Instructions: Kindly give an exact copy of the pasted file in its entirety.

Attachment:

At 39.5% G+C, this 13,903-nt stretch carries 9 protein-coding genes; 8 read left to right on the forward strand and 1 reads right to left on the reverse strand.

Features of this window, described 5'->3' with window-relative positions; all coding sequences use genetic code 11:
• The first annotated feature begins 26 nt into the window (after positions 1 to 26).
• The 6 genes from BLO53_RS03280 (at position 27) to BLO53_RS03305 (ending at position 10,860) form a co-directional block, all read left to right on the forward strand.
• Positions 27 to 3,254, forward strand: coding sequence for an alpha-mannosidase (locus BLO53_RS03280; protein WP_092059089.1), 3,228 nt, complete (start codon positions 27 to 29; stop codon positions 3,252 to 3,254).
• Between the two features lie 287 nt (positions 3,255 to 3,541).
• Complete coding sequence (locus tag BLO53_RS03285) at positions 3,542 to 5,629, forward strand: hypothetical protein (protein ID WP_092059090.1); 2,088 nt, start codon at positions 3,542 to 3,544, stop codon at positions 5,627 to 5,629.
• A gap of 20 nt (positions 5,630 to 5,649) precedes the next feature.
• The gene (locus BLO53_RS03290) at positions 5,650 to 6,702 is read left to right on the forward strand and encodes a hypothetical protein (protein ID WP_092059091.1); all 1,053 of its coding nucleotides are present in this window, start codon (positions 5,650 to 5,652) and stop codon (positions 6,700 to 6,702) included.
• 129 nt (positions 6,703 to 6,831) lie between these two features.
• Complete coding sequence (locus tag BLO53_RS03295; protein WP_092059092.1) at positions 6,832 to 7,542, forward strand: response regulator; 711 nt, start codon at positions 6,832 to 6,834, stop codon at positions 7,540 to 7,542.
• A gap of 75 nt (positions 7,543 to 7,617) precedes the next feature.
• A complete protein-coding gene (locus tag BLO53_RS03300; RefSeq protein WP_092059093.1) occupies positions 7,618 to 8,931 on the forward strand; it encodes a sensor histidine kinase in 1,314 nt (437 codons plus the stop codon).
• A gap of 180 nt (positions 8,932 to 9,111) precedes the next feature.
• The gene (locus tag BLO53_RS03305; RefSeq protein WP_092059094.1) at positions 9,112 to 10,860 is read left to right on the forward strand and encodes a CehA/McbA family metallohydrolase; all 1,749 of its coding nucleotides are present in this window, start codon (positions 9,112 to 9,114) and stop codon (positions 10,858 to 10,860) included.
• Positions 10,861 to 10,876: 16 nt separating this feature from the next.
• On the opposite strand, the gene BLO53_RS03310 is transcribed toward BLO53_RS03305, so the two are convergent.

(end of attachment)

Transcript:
At 39.5% G+C, this 13,903-nt stretch carries 9 protein-coding genes; 8 read left to right on the forward strand and 1 reads right to left on the reverse strand.

Features of this window, described 5'->3' with window-relative positions; all coding sequences use genetic code 11:
• The first annotated feature begins 26 nt into the window (after positions 1 to 26).
• The 6 genes from BLO53_RS03280 (at position 27) to BLO53_RS03305 (ending at position 10,860) form a co-directional block, all read left to right on the forward strand.
• Positions 27 to 3,254, forward strand: coding sequence for an alpha-mannosidase (locus BLO53_RS03280; protein WP_092059089.1), 3,228 nt, complete (start codon positions 27 to 29; stop codon positions 3,252 to 3,254).
• Between the two features lie 287 nt (positions 3,255 to 3,541).
• Complete coding sequence (locus tag BLO53_RS03285) at positions 3,542 to 5,629, forward strand: hypothetical protein (protein ID WP_092059090.1); 2,088 nt, start codon at positions 3,542 to 3,544, stop codon at positions 5,627 to 5,629.
• A gap of 20 nt (positions 5,630 to 5,649) precedes the next feature.
• The gene (locus BLO53_RS03290) at positions 5,650 to 6,702 is read left to right on the forward strand and encodes a hypothetical protein (protein ID WP_092059091.1); all 1,053 of its coding nucleotides are present in this window, start codon (positions 5,650 to 5,652) and stop codon (positions 6,700 to 6,702) included.
• 129 nt (positions 6,703 to 6,831) lie between these two features.
• Complete coding sequence (locus tag BLO53_RS03295; protein WP_092059092.1) at positions 6,832 to 7,542, forward strand: response regulator; 711 nt, start codon at positions 6,832 to 6,834, stop codon at positions 7,540 to 7,542.
• A gap of 75 nt (positions 7,543 to 7,617) precedes the next feature.
• A complete protein-coding gene (locus tag BLO53_RS03300; RefSeq protein WP_092059093.1) occupies positions 7,618 to 8,931 on the forward strand; it encodes a sensor histidine kinase in 1,314 nt (437 codons plus the stop codon).
• A gap of 180 nt (positions 8,932 to 9,111) precedes the next feature.
• The gene (locus tag BLO53_RS03305; RefSeq protein WP_092059094.1) at positions 9,112 to 10,860 is read left to right on the forward strand and encodes a CehA/McbA family metallohydrolase; all 1,749 of its coding nucleotides are present in this window, start codon (positions 9,112 to 9,114) and stop codon (positions 10,858 to 10,860) included.
• Positions 10,861 to 10,876: 16 nt separating this feature from the next.
• On the opposite strand, the gene BLO53_RS03310 is transcribed toward BLO53_RS03305, so the two are convergent.